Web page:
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Waubgeshig Rice Books In Order

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Publication Order of Standalone Novels

Legacy (2014)Hardcover  Paperback  Kindle
Moon of the Crusted Snow (2018)Hardcover  Paperback  Kindle

Publication Order of Collections

Midnight Sweatlodge (2011)Hardcover  Paperback  Kindle

Waubgeshig Rice
Waubgeshig Rice is a journalist and an author originally from Wasauksing First Nation. He is married to Sarah G Rice and they have two children, and he is a Maple Leafs fan.

He got his first taste of journalism in the year 1996 as an exchange student in Germany, penning articles about being an Anishinaabe teenager in a foreign country for newspapers back in Canada.

In the year 2002, he graduated from Ryerson University’s journalism program. Waub then worked in a variety of news media outlets since then, working as a freelance journalist for The Weather Network and CHRZ-FM, which is Wasauksing’s community radio station. Then he joined CBC’s local news bureau in Winnipeg in the year 2006 and then transferring to Ottawa in the year 2010.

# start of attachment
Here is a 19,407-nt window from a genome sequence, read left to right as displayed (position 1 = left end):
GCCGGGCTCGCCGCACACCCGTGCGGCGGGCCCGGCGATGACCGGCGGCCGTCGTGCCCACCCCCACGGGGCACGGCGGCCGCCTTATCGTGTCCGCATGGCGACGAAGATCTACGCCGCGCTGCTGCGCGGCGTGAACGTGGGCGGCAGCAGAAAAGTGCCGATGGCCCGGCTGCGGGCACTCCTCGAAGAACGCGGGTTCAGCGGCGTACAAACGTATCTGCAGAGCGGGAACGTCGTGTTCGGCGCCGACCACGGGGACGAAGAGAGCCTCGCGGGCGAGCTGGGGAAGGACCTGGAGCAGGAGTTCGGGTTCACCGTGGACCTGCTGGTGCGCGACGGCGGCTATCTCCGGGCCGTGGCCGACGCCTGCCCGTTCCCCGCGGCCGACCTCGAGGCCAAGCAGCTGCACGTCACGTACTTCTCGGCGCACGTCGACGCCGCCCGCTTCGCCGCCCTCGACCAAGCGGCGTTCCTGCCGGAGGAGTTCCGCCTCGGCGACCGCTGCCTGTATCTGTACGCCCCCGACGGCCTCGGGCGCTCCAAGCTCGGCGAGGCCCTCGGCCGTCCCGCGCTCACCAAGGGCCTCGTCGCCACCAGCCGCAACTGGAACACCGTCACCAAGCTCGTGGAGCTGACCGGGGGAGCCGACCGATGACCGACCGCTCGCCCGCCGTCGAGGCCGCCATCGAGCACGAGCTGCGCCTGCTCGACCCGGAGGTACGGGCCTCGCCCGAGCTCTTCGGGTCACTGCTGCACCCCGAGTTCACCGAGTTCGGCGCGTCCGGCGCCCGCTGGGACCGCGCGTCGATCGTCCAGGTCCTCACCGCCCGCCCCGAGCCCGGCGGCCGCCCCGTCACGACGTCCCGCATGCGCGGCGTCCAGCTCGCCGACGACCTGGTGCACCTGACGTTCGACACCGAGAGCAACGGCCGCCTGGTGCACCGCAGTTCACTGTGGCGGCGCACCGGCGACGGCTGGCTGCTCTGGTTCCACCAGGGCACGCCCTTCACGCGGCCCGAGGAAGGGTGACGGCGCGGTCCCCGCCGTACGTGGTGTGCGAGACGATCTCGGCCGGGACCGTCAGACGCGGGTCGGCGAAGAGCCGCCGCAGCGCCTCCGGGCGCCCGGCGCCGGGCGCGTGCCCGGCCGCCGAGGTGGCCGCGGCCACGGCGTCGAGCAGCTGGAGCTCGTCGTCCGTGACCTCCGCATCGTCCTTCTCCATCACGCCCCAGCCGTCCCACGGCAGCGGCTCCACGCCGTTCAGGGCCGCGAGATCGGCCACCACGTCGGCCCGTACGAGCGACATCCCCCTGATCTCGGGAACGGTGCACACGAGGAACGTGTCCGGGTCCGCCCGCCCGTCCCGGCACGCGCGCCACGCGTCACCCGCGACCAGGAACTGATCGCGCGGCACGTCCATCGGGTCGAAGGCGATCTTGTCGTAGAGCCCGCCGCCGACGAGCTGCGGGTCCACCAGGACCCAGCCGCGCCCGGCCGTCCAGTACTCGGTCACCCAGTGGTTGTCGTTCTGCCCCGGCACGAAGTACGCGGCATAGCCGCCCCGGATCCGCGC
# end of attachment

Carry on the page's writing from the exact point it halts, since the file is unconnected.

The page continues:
With the CBC, he was a contributor to the television and radio documentary series ReVision Quest and 8th Fire. In the year 2018, he became the new host of Up North, CBC Radio One’s local afternoon program on CBC Northern Ontario. He’s been heard on the national CBC Radio network, guest hosting Unreserved. In the year 2020, he left CBC in order to focus on his writing.

The best part of being a writer for Waub, is dreaming up stories and then finding the words to best express them. It is a rewarding creative challenge each day.

If he gets writers’ block, he will usually get up and go for a walk. Physical activity and fresh air always kicks his brain into another gear. Otherwise, he just goes to the gym, or do some chores around the house. Detaching himself from the computer for a bit helps quite a bit.

Even though he worked as a broadcaster and journalist, it wasn’t until 2010 that he turned his attention to literary ambitions.